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New Scotland Archives — The Altamont Enterprise, December 1, 2011

Search is on for pot growers
Hundreds of plants found in New Scotland

By Zach Simeone

NEW SCOTLAND — A marijuana growing operation was discovered early Wednesday morning near the New Scotland-Berne town line, in a building that housed several hundred pot plants, and the Albany County Sheriff’s Office has three suspects in its sights.

The sheriff’s office is in pursuit of John D. Haak Jr., 32; Jason T. Ball, 34; and Jesse O. Galvin, 28, all believed to be residents of 217 Beaver Dam Road, just down the street from the grow house at 161 Beaver Dam Road.

“There’s a nexus from the two buildings involving those three people,” Acting Sheriff Craig Apple said of the suspects. “Mail, notes, passports…photos of them together.”

At 217 Beaver Dam Road, deputies found 10 pounds of harvested marijuana — enough for a felony charge — along with more cash, LSD, hash, and other pieces of evidence, the release says. “This is hundreds of thousands of dollars worth of equipment,” Apple told The Enterprise Wednesday as he walked through the grow house, pointing to the different lights, piping, fans, and other items used to grow the plants.

“This is just High Times Magazine stuff,” he said, gesturing to one of the larger plants, adding that the discovery began with a small-scale power outage nearby.

“Around 1:30 this morning, three local people lose power,” he said. “They call National Grid, National Grid responds, they start walking the line.”

National Grid had discovered that someone had started a fire using an accelerant, which burned a guide wire to an electrical pole located in a wooded area surrounding 161 Beaver Dam Road. This caused the pole to shift, and, ultimately, the power outage, according to a release from the sheriff’s office. When sheriff’s deputies arrived to investigate the incident, they noticed a white-colored, two-story brick building, which was fed electricity from the damaged pole.

The house stands at the top of a long, winding, bumpy dirt road, and appeared run down from the outside. Inside were four grow rooms, each containing close to 100 high-quality marijuana plants, and each room had groups of plants at different stages of growth.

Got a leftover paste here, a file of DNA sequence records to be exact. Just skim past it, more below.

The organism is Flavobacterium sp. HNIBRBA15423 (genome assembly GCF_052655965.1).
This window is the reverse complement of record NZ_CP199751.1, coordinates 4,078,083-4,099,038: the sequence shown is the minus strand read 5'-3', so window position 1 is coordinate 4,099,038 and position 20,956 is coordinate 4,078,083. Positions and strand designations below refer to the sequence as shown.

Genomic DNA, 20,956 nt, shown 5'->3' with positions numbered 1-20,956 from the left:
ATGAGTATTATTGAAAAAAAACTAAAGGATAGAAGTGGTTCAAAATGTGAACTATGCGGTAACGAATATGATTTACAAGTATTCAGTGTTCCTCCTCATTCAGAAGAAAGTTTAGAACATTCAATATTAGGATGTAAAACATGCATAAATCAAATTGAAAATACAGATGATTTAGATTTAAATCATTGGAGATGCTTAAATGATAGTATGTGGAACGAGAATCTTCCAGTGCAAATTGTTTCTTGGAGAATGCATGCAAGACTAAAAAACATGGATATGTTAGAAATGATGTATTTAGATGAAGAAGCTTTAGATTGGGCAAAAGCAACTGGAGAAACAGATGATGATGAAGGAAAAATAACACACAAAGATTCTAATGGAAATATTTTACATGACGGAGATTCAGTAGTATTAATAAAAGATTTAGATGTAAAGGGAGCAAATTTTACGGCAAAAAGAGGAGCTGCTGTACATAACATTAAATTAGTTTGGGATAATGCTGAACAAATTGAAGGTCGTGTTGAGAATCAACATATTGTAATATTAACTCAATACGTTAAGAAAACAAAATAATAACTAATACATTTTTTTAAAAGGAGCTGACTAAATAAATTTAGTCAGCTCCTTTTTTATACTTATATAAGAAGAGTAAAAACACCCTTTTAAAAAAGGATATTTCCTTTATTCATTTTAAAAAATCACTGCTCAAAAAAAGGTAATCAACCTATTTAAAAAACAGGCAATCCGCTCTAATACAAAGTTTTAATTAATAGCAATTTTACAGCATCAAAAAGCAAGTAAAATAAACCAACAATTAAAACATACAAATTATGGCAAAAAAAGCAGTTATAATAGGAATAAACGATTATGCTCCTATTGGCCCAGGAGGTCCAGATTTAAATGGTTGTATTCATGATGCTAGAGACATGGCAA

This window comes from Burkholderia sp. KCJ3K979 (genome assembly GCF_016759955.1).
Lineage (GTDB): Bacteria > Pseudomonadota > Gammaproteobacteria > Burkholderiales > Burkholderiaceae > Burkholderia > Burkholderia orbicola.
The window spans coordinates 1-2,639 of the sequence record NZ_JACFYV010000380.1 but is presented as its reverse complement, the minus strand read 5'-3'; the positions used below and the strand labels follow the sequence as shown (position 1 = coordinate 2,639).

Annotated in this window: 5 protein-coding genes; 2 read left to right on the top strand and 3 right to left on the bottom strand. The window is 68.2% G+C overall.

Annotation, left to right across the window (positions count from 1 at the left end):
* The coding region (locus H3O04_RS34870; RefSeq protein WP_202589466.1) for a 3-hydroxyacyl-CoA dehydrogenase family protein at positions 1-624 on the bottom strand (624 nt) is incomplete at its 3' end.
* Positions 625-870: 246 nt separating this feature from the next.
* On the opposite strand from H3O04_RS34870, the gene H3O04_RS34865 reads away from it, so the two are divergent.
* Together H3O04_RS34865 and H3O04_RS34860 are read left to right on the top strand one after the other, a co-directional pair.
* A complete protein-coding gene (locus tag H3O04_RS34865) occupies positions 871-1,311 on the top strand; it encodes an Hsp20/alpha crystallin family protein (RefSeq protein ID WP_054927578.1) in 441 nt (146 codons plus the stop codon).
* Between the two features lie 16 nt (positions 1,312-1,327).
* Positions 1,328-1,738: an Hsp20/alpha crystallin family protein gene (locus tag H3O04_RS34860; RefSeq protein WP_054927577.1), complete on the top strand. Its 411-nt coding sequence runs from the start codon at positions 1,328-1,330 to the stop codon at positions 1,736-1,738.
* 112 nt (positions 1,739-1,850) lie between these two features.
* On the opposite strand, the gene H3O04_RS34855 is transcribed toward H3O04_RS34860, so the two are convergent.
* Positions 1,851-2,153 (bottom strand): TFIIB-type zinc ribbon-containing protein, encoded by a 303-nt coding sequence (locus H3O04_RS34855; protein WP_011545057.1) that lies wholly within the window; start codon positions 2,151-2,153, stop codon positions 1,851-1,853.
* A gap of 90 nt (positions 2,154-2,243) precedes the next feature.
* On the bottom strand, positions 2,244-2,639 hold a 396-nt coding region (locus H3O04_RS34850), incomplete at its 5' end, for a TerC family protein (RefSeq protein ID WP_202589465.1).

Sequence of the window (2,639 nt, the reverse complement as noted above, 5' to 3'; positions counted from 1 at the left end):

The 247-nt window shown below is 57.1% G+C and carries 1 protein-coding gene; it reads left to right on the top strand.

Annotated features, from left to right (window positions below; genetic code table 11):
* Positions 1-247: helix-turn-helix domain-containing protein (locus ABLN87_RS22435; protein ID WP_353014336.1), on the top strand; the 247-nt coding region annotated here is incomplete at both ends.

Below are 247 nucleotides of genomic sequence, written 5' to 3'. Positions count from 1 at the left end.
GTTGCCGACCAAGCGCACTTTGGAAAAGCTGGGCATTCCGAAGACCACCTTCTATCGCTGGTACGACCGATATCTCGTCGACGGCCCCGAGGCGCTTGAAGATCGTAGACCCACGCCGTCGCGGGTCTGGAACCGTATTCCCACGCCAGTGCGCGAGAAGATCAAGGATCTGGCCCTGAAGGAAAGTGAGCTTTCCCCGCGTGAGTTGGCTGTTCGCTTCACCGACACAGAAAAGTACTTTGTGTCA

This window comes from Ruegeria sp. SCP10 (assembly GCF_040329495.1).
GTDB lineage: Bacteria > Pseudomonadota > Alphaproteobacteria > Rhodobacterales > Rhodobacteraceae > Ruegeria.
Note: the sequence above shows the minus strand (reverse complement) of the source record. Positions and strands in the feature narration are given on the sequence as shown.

Deputies could smell the marijuana as soon as they exited their cars to check the building’s power, the release said.

“This operation here, they’ve got to have close to 100 grand in weed,” Apple said, “and it’s self-sustaining. They’re doing reproduction after reproduction. There’s a calendar downstairs where they’re targeting when to water, when to feed, when to cut, when to cultivate — everything. So, we think this operation here is capable of producing hundreds of thousands of dollars worth.”

Apple said that the marijuana would be destroyed.

“What we didn’t know was, in the back corner of one room, there were four or five of these things that look almost like baby greenhouses,” he said, “and each one of them probably had 40 or 50 plants in it. We didn’t even see those on the first trip.”

The sheriff’s office also found a large, black safe, close to six feet tall, containing $30,000 in cash and a rifle.

“We also found a diary,” Apple went on, “which is perfect for a criminal case, because it’s got their journal entries about weed being sold; renting trucks; buying stuff from Hewitt’s; buying stuff from Hydro in Cohoes; rent being paid — it’s got everything.”

“The sad thing is, these guys are obviously pretty intelligent,” Apple concluded. “They’ve got a good system going; it’s too bad they couldn’t do something a bit more useful and productive with their intelligence.”

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